So I download some software from the website. After installing the software, the USB port recognized the guitar right away, no additional driver installs or anything.
After contacting Fretlight and waiting a couple days the DVD came. It was a DVD/CD combo package, the CD is full of the applications I'll talk about next, and the DVD is instructions for using the Fretlight. The DVD was enjoyable to watch, it was well produced and covered all the applications that work with the Fretlight guitar. It was quite interesting and succeeded in getting me pretty excited to plug it in.
Fretlight Lesson Player
OK, so after a few days of just pickin' unplugged, I finally got around to plugging in to the PC and loading some software. First on the list is the lesson player.
The lesson player has a few basic sections. Chords and scales, Lessons, Theory, Glossary and Help. Glossary and Help are pretty self explanatory. Chords and Scales is where it gets fun.
The chord and scales section is just that. It opens as a huge list of the types of chords and scales you can view, you click into that section and it shows the tabs for those chords or scales, you click on one and it lights up on the neck of your guitar. Pretty damn cool.
I went flittin' around the different chord and scales. Kinda fun picking through them, quite a few options I never really worked with. Obviously a lot of work went in to this software package, not only are the chords and scales very thorough, it also includes lessons starting from how to hold a guitar to read tabs to different modes and scales to explaining what makes chord progressions work or not work.
The software works just like a web browser, so it's comfortable to get around in and is a familiar for most of us. If you do have any trouble with it, the help menu is always there, and the glossary can help with basic terminology that you may not understand.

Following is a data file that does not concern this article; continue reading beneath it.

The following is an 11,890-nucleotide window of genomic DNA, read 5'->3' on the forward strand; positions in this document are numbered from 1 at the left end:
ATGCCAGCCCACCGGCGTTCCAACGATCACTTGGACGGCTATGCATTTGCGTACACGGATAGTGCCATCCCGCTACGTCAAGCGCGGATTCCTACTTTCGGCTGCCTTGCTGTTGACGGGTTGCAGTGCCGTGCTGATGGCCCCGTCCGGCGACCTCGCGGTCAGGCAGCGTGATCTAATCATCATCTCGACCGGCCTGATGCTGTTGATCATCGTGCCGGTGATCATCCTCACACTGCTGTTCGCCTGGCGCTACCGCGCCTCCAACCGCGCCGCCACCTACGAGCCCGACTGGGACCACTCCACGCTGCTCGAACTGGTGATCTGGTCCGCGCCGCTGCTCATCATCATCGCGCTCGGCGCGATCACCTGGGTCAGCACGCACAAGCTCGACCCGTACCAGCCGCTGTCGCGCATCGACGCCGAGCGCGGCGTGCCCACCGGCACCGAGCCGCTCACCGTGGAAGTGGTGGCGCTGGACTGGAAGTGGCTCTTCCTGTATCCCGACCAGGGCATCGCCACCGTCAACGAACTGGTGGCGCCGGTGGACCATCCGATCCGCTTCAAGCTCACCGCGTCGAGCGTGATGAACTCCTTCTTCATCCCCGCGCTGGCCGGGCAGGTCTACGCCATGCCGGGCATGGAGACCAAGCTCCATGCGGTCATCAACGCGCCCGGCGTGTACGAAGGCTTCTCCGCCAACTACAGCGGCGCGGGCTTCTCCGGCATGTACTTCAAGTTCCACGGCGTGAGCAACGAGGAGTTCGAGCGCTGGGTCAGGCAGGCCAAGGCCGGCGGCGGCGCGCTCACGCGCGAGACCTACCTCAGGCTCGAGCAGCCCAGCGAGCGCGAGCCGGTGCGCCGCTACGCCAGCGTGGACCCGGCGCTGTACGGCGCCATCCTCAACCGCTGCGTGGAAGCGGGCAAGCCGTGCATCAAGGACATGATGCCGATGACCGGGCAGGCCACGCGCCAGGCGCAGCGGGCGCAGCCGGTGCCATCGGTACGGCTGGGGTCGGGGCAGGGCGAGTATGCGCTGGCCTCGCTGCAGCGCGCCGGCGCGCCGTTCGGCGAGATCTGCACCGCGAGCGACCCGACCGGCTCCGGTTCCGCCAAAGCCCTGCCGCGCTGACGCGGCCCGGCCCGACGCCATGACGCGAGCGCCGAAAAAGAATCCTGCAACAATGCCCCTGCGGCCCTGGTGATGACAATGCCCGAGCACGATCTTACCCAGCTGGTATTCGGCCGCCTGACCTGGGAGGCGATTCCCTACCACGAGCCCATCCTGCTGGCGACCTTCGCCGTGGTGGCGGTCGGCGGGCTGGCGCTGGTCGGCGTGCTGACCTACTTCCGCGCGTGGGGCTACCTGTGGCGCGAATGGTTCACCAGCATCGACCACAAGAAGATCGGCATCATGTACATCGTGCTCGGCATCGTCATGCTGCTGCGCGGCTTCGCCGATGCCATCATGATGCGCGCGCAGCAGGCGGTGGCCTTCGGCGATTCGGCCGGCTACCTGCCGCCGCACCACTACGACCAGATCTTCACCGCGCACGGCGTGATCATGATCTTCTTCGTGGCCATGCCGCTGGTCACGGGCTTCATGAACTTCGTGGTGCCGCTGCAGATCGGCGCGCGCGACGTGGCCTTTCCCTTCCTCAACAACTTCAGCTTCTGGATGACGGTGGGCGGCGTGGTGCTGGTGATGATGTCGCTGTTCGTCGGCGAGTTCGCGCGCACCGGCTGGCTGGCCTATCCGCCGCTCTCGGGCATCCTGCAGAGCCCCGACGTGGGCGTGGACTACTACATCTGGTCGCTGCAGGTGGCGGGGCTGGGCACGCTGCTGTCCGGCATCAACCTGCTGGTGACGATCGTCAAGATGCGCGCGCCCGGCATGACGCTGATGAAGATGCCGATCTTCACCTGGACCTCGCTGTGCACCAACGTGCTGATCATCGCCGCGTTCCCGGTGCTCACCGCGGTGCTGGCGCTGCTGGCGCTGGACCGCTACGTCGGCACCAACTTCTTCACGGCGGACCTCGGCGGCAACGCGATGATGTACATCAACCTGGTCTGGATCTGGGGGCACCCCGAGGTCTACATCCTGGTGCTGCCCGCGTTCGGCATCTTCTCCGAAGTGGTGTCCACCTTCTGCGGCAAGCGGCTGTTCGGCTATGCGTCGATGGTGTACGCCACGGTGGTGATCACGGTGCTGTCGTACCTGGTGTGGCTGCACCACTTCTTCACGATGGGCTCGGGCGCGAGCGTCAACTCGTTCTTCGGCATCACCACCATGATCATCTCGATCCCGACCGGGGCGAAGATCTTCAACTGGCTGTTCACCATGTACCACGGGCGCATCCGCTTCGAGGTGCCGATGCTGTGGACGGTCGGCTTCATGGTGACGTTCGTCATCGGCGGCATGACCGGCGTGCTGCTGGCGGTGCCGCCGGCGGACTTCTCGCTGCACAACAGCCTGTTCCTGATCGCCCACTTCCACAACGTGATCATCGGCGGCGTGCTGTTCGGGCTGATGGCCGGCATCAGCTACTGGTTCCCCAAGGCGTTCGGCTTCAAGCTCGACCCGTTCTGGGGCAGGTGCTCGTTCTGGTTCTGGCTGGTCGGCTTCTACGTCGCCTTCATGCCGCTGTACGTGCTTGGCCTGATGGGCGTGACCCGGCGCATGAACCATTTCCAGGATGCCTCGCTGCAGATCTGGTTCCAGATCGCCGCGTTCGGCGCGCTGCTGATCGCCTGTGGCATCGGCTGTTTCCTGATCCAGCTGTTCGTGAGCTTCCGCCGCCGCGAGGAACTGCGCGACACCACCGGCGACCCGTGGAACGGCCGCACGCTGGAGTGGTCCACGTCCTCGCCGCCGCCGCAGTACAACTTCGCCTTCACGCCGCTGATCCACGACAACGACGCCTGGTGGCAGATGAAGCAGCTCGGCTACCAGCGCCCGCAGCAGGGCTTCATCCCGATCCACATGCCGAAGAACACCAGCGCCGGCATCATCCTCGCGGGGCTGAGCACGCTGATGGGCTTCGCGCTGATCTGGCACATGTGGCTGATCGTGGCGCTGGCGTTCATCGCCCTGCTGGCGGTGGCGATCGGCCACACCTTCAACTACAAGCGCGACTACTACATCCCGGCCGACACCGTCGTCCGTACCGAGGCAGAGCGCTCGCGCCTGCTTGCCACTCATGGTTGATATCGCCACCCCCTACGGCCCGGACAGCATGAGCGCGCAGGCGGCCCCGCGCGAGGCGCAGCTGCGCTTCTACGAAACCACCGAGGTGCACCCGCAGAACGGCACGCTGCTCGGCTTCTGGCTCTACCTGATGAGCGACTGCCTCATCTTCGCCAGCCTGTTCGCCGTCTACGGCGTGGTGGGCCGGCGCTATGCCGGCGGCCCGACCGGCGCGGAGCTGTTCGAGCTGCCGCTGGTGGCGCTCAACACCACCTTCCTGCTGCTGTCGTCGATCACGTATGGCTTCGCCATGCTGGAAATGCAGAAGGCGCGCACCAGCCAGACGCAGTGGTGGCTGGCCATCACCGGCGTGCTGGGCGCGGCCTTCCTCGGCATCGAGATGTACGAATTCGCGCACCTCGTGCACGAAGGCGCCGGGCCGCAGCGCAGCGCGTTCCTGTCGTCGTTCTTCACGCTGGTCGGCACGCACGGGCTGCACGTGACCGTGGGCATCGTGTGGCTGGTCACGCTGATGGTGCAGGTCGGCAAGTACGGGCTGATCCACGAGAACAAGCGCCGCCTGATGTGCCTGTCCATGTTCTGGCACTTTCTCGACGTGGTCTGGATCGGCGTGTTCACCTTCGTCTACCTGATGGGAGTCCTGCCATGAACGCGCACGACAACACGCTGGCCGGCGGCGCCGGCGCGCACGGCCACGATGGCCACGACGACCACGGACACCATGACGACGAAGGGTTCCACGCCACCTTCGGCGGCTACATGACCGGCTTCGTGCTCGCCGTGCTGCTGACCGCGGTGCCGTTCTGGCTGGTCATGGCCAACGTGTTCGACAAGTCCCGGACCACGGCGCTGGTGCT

The lesson player comes bundled with the first in a series of lessons. The first bundle consists of your first 30 lessons, additional lessons are available for purchase from Fretlight.
Be aware the Lesson Player is the only free application that comes with the guitar. The others mentioned below are a 2 week try before you buy version.
Fretlight M-Player and Improviser
M-Player is what I see as probably the coolest application of the bunch for learning specific songs. Load up a song in MIDI format, or one of the demo songs they send along, pick the part you want to learn and it plays it, and lights up the note on the neck. It has tempo adjustments and has a looping markers to set up to practice just that part of the song. It's a pretty impressive little piece of software.
Improviser has pretty much the same style interface as M-Player looks-wise, other than a different color, but is a vastly different application. It's the same insofar as loading up a song, picking sections and scales, but, that is where the similarity ends. After picking all the options Fretlight lights up the scale you chose (after recommending one if you can't choose) and you just improvise over the song playing as a backing track. You can select positions of the scale, move from position to position every few measures to practice each position, or just light up the whole neck and wail away.
I would rather see these applications integrated as a single app but, none the less, they are cool, and have their own purposes, so I can see them being two separate apps as well.